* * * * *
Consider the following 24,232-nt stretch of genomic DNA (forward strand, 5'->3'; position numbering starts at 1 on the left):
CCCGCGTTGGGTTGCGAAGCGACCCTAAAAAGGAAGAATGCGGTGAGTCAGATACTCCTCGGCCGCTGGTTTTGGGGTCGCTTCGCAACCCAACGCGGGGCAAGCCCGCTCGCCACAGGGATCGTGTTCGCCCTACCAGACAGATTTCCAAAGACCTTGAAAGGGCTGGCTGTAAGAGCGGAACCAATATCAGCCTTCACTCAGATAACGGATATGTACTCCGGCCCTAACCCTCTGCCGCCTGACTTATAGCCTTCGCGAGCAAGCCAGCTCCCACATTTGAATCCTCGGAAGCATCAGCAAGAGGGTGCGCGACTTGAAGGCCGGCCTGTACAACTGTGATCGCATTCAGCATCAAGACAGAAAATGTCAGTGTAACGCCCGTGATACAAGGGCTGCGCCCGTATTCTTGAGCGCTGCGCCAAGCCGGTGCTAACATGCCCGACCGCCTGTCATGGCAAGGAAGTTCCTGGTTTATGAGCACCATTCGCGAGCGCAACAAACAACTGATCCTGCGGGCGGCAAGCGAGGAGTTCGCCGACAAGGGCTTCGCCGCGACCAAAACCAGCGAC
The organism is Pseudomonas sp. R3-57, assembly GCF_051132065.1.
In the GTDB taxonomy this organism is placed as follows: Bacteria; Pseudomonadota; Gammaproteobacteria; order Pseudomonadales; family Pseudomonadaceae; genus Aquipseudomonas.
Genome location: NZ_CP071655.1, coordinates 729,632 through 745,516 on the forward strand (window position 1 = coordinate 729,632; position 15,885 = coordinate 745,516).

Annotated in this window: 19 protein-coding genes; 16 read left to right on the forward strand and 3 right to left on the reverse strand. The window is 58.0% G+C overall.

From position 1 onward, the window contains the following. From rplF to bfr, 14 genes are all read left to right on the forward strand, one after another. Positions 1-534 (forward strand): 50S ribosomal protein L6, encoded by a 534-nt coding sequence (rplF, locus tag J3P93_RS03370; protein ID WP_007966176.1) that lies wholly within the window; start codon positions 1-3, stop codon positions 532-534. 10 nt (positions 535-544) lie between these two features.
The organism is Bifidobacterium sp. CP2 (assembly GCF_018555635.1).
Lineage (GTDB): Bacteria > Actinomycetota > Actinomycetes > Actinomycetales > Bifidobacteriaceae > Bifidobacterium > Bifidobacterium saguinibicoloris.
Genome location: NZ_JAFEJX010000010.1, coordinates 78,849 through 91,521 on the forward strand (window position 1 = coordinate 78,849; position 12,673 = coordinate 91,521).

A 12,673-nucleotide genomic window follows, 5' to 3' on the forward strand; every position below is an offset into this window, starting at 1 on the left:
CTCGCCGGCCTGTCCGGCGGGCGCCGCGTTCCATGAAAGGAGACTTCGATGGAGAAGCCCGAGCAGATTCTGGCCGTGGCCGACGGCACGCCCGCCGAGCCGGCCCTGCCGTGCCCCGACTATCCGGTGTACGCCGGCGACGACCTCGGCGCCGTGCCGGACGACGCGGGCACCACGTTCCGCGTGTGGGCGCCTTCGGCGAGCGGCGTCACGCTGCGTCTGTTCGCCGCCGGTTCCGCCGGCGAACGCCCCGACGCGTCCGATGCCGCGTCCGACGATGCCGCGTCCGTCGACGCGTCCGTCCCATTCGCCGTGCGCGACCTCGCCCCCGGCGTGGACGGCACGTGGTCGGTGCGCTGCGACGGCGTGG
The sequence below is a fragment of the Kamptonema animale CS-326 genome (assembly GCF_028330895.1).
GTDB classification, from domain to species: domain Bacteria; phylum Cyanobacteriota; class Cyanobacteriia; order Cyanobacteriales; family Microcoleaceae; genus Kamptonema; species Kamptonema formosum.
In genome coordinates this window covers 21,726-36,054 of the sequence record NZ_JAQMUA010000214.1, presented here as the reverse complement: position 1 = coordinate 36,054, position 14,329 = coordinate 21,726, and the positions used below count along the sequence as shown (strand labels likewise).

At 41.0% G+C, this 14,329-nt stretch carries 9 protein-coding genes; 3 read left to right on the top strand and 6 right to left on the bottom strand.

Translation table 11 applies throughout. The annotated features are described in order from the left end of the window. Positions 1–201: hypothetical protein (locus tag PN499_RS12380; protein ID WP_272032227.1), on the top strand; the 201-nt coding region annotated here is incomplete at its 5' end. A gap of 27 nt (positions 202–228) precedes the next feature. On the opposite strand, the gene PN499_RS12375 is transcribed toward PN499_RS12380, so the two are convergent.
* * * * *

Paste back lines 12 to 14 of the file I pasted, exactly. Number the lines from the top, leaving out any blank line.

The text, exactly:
CTCGCCGGCCTGTCCGGCGGGCGCCGCGTTCCATGAAAGGAGACTTCGATGGAGAAGCCCGAGCAGATTCTGGCCGTGGCCGACGGCACGCCCGCCGAGCCGGCCCTGCCGTGCCCCGACTATCCGGTGTACGCCGGCGACGACCTCGGCGCCGTGCCGGACGACGCGGGCACCACGTTCCGCGTGTGGGCGCCTTCGGCGAGCGGCGTCACGCTGCGTCTGTTCGCCGCCGGTTCCGCCGGCGAACGCCCCGACGCGTCCGATGCCGCGTCCGACGATGCCGCGTCCGTCGACGCGTCCGTCCCATTCGCCGTGCGCGACCTCGCCCCCGGCGTGGACGGCACGTGGTCGGTGCGCTGCGACGGCGTGG
The sequence below is a fragment of the Kamptonema animale CS-326 genome (assembly GCF_028330895.1).
GTDB classification, from domain to species: domain Bacteria; phylum Cyanobacteriota; class Cyanobacteriia; order Cyanobacteriales; family Microcoleaceae; genus Kamptonema; species Kamptonema formosum.